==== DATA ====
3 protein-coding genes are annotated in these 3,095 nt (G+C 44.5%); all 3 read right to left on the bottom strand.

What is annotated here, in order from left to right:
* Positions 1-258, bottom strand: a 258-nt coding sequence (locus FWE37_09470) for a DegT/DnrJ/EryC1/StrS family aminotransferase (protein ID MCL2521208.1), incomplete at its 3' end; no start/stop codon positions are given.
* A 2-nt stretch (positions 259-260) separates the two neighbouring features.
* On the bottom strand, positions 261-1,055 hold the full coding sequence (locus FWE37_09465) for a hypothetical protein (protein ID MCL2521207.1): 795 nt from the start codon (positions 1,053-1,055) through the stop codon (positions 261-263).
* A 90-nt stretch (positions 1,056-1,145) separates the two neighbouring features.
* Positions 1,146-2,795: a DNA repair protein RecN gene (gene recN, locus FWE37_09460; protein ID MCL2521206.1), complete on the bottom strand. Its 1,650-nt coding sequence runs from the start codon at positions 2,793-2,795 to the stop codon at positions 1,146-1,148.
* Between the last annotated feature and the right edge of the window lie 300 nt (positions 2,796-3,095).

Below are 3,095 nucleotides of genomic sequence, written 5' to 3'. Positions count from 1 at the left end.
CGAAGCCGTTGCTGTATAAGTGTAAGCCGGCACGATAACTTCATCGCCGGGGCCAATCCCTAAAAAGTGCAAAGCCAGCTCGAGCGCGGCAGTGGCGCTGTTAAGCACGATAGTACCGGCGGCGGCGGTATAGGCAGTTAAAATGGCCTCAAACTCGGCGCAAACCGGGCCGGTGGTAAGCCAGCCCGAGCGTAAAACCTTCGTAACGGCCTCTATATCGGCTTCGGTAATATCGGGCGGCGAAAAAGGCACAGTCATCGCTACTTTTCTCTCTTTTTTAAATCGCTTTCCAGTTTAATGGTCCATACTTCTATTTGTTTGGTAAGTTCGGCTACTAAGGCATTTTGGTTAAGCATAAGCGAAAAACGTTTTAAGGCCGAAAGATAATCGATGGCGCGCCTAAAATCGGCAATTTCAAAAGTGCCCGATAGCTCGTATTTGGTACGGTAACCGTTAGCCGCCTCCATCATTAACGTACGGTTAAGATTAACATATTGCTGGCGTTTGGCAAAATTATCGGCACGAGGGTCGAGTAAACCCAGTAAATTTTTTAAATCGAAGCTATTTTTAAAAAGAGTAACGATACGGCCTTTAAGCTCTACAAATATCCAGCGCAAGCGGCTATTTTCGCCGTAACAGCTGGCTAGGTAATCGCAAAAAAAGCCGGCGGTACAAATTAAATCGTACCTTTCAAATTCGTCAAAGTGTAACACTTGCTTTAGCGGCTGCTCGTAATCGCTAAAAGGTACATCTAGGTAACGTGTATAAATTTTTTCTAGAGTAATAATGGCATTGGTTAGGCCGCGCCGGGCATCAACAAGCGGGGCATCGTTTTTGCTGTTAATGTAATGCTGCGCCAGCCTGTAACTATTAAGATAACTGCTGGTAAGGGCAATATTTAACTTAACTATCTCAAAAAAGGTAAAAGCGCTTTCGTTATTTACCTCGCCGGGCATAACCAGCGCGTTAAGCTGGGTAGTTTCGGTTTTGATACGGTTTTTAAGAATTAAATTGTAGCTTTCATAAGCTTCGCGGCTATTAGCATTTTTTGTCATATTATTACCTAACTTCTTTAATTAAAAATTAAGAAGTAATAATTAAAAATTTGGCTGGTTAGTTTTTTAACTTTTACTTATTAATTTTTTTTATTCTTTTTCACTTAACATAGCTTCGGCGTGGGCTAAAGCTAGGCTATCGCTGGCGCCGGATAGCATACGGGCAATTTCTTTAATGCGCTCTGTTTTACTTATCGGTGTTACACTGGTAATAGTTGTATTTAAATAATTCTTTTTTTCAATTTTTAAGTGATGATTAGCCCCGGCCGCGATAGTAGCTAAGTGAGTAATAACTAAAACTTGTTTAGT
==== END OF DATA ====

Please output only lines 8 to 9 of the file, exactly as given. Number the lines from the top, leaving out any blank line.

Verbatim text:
* Between the last annotated feature and the right edge of the window lie 300 nt (positions 2,796-3,095).

Below are 3,095 nucleotides of genomic sequence, written 5' to 3'. Positions count from 1 at the left end.